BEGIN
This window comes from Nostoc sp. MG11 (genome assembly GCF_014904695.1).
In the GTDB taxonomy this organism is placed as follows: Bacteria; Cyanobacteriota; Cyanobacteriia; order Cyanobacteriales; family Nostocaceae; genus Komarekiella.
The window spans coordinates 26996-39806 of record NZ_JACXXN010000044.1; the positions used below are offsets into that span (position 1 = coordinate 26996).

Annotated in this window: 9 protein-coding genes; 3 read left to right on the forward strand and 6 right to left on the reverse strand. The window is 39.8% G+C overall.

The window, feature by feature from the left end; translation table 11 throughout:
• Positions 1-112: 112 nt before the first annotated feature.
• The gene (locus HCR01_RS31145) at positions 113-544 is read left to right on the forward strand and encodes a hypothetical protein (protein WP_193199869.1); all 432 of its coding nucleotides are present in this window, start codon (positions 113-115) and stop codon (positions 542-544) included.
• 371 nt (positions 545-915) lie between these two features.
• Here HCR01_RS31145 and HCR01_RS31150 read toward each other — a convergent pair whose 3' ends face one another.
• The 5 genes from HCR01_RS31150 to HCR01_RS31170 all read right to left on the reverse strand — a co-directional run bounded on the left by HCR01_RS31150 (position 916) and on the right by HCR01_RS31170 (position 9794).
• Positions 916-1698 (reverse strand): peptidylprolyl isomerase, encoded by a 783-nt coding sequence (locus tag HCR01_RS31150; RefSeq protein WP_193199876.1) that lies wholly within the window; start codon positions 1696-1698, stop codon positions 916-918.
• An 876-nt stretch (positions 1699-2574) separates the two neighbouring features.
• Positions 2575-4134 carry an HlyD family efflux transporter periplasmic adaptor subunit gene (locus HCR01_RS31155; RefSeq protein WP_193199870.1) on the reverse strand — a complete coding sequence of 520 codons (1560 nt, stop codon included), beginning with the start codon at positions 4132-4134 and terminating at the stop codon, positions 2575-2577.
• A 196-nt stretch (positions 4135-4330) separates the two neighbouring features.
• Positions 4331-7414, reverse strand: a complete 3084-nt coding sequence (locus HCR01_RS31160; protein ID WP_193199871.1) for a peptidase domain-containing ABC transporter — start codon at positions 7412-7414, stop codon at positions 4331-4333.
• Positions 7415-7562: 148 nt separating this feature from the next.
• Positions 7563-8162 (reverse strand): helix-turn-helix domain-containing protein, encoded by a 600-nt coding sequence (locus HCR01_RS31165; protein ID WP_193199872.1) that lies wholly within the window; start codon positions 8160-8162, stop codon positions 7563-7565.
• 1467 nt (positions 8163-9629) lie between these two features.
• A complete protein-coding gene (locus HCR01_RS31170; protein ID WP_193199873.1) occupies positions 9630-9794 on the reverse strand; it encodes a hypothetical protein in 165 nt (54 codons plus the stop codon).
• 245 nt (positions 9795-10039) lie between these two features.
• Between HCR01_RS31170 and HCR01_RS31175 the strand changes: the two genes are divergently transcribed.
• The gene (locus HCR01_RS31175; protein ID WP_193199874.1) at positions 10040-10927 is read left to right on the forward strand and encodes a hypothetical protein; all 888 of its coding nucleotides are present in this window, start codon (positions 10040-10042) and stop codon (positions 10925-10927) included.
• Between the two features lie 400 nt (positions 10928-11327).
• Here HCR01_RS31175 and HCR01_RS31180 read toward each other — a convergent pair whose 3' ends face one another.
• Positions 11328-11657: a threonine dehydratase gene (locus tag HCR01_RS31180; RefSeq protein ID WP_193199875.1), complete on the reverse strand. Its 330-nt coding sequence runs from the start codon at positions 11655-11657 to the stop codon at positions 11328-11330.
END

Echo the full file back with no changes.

This window comes from Nostoc sp. MG11 (genome assembly GCF_014904695.1).
In the GTDB taxonomy this organism is placed as follows: Bacteria; Cyanobacteriota; Cyanobacteriia; order Cyanobacteriales; family Nostocaceae; genus Komarekiella.
The window spans coordinates 26996-39806 of record NZ_JACXXN010000044.1; the positions used below are offsets into that span (position 1 = coordinate 26996).

Annotated in this window: 9 protein-coding genes; 3 read left to right on the forward strand and 6 right to left on the reverse strand. The window is 39.8% G+C overall.

The window, feature by feature from the left end; translation table 11 throughout:
• Positions 1-112: 112 nt before the first annotated feature.
• The gene (locus HCR01_RS31145) at positions 113-544 is read left to right on the forward strand and encodes a hypothetical protein (protein WP_193199869.1); all 432 of its coding nucleotides are present in this window, start codon (positions 113-115) and stop codon (positions 542-544) included.
• 371 nt (positions 545-915) lie between these two features.
• Here HCR01_RS31145 and HCR01_RS31150 read toward each other — a convergent pair whose 3' ends face one another.
• The 5 genes from HCR01_RS31150 to HCR01_RS31170 all read right to left on the reverse strand — a co-directional run bounded on the left by HCR01_RS31150 (position 916) and on the right by HCR01_RS31170 (position 9794).
• Positions 916-1698 (reverse strand): peptidylprolyl isomerase, encoded by a 783-nt coding sequence (locus tag HCR01_RS31150; RefSeq protein WP_193199876.1) that lies wholly within the window; start codon positions 1696-1698, stop codon positions 916-918.
• An 876-nt stretch (positions 1699-2574) separates the two neighbouring features.
• Positions 2575-4134 carry an HlyD family efflux transporter periplasmic adaptor subunit gene (locus HCR01_RS31155; RefSeq protein WP_193199870.1) on the reverse strand — a complete coding sequence of 520 codons (1560 nt, stop codon included), beginning with the start codon at positions 4132-4134 and terminating at the stop codon, positions 2575-2577.
• A 196-nt stretch (positions 4135-4330) separates the two neighbouring features.
• Positions 4331-7414, reverse strand: a complete 3084-nt coding sequence (locus HCR01_RS31160; protein ID WP_193199871.1) for a peptidase domain-containing ABC transporter — start codon at positions 7412-7414, stop codon at positions 4331-4333.
• Positions 7415-7562: 148 nt separating this feature from the next.
• Positions 7563-8162 (reverse strand): helix-turn-helix domain-containing protein, encoded by a 600-nt coding sequence (locus HCR01_RS31165; protein ID WP_193199872.1) that lies wholly within the window; start codon positions 8160-8162, stop codon positions 7563-7565.
• 1467 nt (positions 8163-9629) lie between these two features.
• A complete protein-coding gene (locus HCR01_RS31170; protein ID WP_193199873.1) occupies positions 9630-9794 on the reverse strand; it encodes a hypothetical protein in 165 nt (54 codons plus the stop codon).
• 245 nt (positions 9795-10039) lie between these two features.
• Between HCR01_RS31170 and HCR01_RS31175 the strand changes: the two genes are divergently transcribed.
• The gene (locus HCR01_RS31175; protein ID WP_193199874.1) at positions 10040-10927 is read left to right on the forward strand and encodes a hypothetical protein; all 888 of its coding nucleotides are present in this window, start codon (positions 10040-10042) and stop codon (positions 10925-10927) included.
• Between the two features lie 400 nt (positions 10928-11327).
• Here HCR01_RS31175 and HCR01_RS31180 read toward each other — a convergent pair whose 3' ends face one another.
• Positions 11328-11657: a threonine dehydratase gene (locus tag HCR01_RS31180; RefSeq protein ID WP_193199875.1), complete on the reverse strand. Its 330-nt coding sequence runs from the start codon at positions 11655-11657 to the stop codon at positions 11328-11330.